"What investigators need to do is to verify the points at which the vessel left a certain territory and look at all that stuff and compare it to the observer's notes that they're sending from the boat," Mitchell said.

Kaierua’s sister, Nicky Kaierua, told the New Zealand news outlet Stuff that Kaierua feared for his life after an incident last year in which a vessel was forced to offload tons of tuna in Tuvalu after officials found that the captain’s log differed from his own. But he continued working.

"The system appears to lack safety risk management. Had there been a robust and effective system with a good reporting, lives could have been more protected and accidents could have been prevented," Nicky Kaierua told Stuff.

Disappearances of observers were rare in years past, according to Simione Cagilaba, a former fishery observer in the South Pacific and a board member for the Association of Professional Observers. He attributes the rise in incidents to an overall increase in fishing in the South Pacific, especially by Chinese and Taiwanese companies.

"This was unheard of in the late 1990s when I started observing. For observers to disappear or just simply die, this was unheard of when we started as observers," Cagilaba told SeafoodSource. "I believe this is mainly due to the number of boats that are now fishing in the Pacific. It's way more than what we used to observe up there back in the 1990s. Now if you go up there it's like a city. You can see lights all over."

Observers have few protections, Caligaba said. Rules require captains to allow observers to work freely, but enforcement of those protections is up to captains and crews.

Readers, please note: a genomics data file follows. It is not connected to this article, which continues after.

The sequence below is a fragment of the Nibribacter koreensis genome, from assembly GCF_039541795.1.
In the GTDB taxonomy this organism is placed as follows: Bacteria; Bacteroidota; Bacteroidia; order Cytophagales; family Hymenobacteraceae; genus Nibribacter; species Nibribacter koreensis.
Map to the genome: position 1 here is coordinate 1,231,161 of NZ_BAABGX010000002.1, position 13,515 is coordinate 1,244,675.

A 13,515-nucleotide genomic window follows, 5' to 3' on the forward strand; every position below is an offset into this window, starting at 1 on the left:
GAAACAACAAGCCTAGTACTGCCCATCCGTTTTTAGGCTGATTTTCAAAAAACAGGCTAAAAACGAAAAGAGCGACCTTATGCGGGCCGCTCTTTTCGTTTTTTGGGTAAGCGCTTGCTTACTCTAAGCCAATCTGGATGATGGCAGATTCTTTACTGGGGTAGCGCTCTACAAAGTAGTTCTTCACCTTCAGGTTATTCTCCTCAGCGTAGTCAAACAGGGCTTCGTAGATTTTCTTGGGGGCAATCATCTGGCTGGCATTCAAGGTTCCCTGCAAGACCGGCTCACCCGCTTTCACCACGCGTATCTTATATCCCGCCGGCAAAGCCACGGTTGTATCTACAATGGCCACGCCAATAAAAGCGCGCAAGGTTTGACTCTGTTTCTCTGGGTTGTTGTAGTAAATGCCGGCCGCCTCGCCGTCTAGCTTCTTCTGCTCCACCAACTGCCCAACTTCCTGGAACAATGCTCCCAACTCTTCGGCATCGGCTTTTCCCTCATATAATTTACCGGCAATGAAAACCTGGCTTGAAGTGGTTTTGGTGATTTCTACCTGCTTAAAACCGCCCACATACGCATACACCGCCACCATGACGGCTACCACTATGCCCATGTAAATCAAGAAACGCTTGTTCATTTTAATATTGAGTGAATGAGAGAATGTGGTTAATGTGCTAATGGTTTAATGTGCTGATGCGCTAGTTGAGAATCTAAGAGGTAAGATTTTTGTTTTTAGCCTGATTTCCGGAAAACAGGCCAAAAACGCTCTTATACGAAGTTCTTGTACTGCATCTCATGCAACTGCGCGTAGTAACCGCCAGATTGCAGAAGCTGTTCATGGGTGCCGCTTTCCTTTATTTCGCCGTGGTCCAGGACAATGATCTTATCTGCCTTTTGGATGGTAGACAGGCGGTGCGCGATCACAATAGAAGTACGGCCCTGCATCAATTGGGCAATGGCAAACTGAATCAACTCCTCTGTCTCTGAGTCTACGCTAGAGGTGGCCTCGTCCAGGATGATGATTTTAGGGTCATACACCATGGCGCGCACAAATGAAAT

"I believe that they disappear, or they do die, many for the reason that they have witnessed something," Caligaba said. "What they witnessed would certainly put the vessel in trouble and that's why they have to be silenced. Observer work is really getting dangerous."

There's no standard operating procedure for investigating an observer death, and jurisdictional responsibilities are murky. The investigation into Kaierua’s death appears to be hitting a brick wall, said Caligaba, who is a trained criminal investigator.

If Caligaba were investigating the incident, he would take a few steps immediately.

To find out where the crime was committed — and in which jurisdiction — he would secure logbooks, the track plotter, and paper and digital navigation charts. He would also secure CCTV records to see when the observer was last seen alive, then compare that date to the logbook location information and VMS records. He would go through the observer's logbooks and entries to see if any of the notes rendered clues. He would identify witnesses and separate them, and try to reconstruct the scene and identify a murder weapon. 

Caligaba figures Kiribati investigators have probably taken only some of those steps.

"I doubt it that they have done all, because if they did, they should have wrapped up the case by now," Caligaba said. 

Photo courtesy of Kyung Muk Lim